The Cougars now make the short trip up Brays Bayou to face the Rice Owls.

Friday, September 01, 2023

2023 Houston Cougar Football Preview

The 2023 college football season begins in the shadow of ongoing conference realignment madness. Just today it was confirmed that Stanford, Cal and SMU will be joining the ACC next season. So yes, next year there will be California schools in the Atlantic Coast Conference. It doesn't make much sense, but that's where the sport is today, for better or for worse.

The churn of conference realignment means that the Cougars will be playing in a new home this season: the Big 12. It's a step upward for the program, but it will probably come with some growing pains.

Looking Back: A season that began with promise (the Cougars began the season in the top 25) ended in mediocrity, with a 7-5 record (two games worse than my prediction of a nine-win regular season) and a victory over Louisiana-Lafayette in the Independence Bowl. 

While I'll take the winning season and bowl trophy, the 2022 campaign was nevertheless a disappointment. The defense struggled (the Cougars ended the season 104th out of 130 FBS teams in total defense and 111th in scoring defense), the offense was plagued with sluggish starts (the Coogs were held scoreless in the first quarter 7 times in 13 games), and the team as a whole was undisciplined (124th in penalty yards per game). 

The Big Story for 2023: The Cougars have spent the better part of three decades wandering in the wilderness since the Southwest Conference broke up in 1995. Now, they rejoin the premier ranks of college football as a member of a (now) "Power Four" conference. Gone are conference mates with little regional appeal like Temple, East Carolina and Tulsa. In their stead are old SWC foes such as Baylor, TCU, Texas Tech and (for one season, at least) Texas, an even older Missouri Valley Conference foe in Oklahoma State, and interesting new opponents like West Virginia and Kansas State.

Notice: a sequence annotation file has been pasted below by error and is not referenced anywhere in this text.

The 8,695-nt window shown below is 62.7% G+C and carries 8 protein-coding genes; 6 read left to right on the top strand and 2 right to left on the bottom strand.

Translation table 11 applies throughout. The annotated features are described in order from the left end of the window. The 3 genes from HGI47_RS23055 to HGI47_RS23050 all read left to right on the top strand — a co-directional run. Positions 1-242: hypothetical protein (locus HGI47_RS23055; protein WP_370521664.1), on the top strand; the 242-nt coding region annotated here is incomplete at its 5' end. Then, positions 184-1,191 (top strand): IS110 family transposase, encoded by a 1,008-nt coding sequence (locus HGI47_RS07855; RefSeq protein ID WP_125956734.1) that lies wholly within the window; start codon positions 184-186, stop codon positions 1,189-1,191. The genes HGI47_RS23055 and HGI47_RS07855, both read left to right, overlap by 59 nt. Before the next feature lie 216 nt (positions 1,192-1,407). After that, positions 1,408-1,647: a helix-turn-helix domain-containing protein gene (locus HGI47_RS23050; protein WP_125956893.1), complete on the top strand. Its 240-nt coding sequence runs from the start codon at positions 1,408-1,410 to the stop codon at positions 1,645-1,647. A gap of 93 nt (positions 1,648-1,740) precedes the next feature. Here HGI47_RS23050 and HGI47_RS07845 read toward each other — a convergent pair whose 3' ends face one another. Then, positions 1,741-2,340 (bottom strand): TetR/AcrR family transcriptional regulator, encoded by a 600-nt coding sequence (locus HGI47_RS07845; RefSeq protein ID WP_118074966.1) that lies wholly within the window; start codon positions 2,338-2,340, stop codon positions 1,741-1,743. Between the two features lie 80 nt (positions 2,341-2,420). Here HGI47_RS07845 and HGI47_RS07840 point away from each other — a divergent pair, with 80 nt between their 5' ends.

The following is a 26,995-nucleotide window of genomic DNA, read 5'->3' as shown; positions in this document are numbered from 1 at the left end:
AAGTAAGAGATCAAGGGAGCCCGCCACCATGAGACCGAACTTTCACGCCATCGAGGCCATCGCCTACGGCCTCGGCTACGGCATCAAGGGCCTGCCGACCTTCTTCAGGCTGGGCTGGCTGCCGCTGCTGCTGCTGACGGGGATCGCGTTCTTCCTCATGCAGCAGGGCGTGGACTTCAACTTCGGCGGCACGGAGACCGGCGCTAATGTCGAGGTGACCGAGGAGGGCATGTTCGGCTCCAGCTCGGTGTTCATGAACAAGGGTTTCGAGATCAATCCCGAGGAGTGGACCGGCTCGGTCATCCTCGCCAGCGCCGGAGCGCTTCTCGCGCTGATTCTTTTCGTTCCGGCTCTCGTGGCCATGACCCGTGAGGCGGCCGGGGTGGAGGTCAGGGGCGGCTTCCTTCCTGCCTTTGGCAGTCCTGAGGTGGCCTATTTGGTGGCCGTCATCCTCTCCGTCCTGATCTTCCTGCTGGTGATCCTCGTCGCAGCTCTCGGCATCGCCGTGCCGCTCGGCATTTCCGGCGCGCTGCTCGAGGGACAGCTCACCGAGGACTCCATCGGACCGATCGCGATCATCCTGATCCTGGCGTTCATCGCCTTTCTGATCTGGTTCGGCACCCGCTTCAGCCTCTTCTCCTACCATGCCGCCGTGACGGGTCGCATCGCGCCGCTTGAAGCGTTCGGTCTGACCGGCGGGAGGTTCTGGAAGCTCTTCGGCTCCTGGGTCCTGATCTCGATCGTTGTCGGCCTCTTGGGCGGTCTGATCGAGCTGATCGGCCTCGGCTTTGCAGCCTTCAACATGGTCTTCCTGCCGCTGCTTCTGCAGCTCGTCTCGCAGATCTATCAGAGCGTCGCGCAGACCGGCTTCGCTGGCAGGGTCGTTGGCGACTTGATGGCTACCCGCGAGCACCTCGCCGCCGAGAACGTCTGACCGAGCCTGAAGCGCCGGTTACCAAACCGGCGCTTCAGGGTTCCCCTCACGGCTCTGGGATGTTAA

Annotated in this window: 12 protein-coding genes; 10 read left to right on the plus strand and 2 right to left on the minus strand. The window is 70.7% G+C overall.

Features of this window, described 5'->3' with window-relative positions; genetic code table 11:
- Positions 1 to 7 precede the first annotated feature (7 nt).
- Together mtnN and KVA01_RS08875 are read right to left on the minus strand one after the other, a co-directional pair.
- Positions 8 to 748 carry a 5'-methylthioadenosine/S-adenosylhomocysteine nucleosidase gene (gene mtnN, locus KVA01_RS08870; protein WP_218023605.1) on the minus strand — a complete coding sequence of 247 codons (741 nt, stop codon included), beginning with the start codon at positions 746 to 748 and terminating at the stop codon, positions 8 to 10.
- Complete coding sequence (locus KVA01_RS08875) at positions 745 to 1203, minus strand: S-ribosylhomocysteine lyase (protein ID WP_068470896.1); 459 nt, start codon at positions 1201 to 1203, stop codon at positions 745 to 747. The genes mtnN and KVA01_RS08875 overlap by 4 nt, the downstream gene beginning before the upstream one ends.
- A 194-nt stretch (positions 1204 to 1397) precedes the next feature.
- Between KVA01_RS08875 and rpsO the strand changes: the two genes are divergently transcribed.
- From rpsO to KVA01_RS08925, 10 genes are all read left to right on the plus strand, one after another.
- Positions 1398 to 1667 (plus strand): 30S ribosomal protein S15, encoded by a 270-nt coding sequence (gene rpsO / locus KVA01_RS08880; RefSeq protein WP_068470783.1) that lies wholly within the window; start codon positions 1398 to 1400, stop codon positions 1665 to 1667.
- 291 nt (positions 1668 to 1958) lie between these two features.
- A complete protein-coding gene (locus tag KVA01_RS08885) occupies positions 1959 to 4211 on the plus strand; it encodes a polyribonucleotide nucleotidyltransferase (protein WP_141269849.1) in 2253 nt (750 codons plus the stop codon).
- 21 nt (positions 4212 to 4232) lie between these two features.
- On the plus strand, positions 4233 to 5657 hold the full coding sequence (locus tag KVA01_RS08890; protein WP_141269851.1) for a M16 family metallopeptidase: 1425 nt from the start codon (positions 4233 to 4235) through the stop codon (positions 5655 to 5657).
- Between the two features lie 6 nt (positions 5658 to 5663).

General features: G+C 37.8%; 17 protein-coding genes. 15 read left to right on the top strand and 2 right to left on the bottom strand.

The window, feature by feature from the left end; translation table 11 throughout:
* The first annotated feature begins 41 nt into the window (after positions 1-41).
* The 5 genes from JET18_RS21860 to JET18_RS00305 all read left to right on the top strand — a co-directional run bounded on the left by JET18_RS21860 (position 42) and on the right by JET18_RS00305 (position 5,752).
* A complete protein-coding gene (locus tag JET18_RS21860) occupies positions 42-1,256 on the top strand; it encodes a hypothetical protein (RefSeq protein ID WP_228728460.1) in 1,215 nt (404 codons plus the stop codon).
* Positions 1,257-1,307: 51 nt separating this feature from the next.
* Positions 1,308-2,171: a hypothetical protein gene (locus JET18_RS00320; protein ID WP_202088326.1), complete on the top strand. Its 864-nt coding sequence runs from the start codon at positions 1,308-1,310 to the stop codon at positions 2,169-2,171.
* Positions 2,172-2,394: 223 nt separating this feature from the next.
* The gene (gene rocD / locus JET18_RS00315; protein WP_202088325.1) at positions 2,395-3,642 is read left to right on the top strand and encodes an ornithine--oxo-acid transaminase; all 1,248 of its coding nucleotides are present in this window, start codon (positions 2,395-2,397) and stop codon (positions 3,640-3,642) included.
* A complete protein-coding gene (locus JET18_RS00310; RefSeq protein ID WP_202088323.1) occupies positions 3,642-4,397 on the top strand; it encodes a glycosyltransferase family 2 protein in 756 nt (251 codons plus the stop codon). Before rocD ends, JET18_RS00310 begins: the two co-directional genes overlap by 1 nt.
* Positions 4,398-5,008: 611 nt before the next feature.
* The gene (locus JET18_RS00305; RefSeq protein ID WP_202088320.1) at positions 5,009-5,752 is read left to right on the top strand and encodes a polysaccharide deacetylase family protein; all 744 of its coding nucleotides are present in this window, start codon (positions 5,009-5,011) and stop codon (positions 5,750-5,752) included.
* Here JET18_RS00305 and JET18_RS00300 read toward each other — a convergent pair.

With this step up in prestige comes a step up in competition, and the Cougars need to prove that they belong. 

Reasons for Optimism: There's been a lot of roster turnover but there's definitely some talent on this team. Texas Tech transfer Donovan Smith will take over as quarterback; he is already well-known to UH fans since he converted a 4th-and-20 against the Cougars last season. He'll have a strong wide receiving corps to work with, as Matthew Golden (38 catches for 584 yards and 7 TDs a year ago) and Joseph Manchack return; they will be joined by a couple of transfers. Stacy Sneed and Brandon Campbell, who combined for almost 1000 rushing yards last season, return in the backfield and are joined by West Virginia transfer Tony Mathis, Jr. The offensive line returns NFL-caliber talent in OT Patrick Paul, as well as a new coach in Eman Naghavi, who spent last season at Tulane.

The defensive line is going to be formidable. DE Nelson Ceaser may be best defensive player on the team; he'll be joined by DE David Ugwoegbu and DT Chidozie Nwankwo. Linebackers will be anchored by senior leader Hasaan Hypolite (31 tackles at safety last year) and Jamal Morris (42 tackles). Alex Hogan returns at DB.

There's also a bit of an advantage in the schedule, as Houston plays eight games in the City of Houston and only leaves the State of Texas twice.

Reasons for Pessimism: Where to begin? To start with, the schedule is much tougher than anything the Cougars have faced in recent memory. With an upgrade in conferences comes an upgrade in opponents; three of Houston's opponents are ranked in the preseason AP poll (and four in the coaches' poll).

There's also that issue of roster turnover. Major contributors to last year's team are gone: QB Clayton Tune, WR Tank Dell (who led the nation in receiving yards and receiving TDs last season), LB Donavan Mutin and DL Derek Parish have all moved on to the NFL, while RB Alton McCaskill, who sat out the 2022 season with an injury but was expected to return as the team's offensive workhorse this season, transferred to Colorado. There are over 40 new players on the roster this season, and it's going to take time for them to gel.

Finally, there's head coach Dana Holgorsen, whose performance up to this point has been underwhelming. Yeah, there was that 12-2 season two years ago against a butter-soft schedule, but last year his team underachieved. Why should he be expected to do better this season against better competition?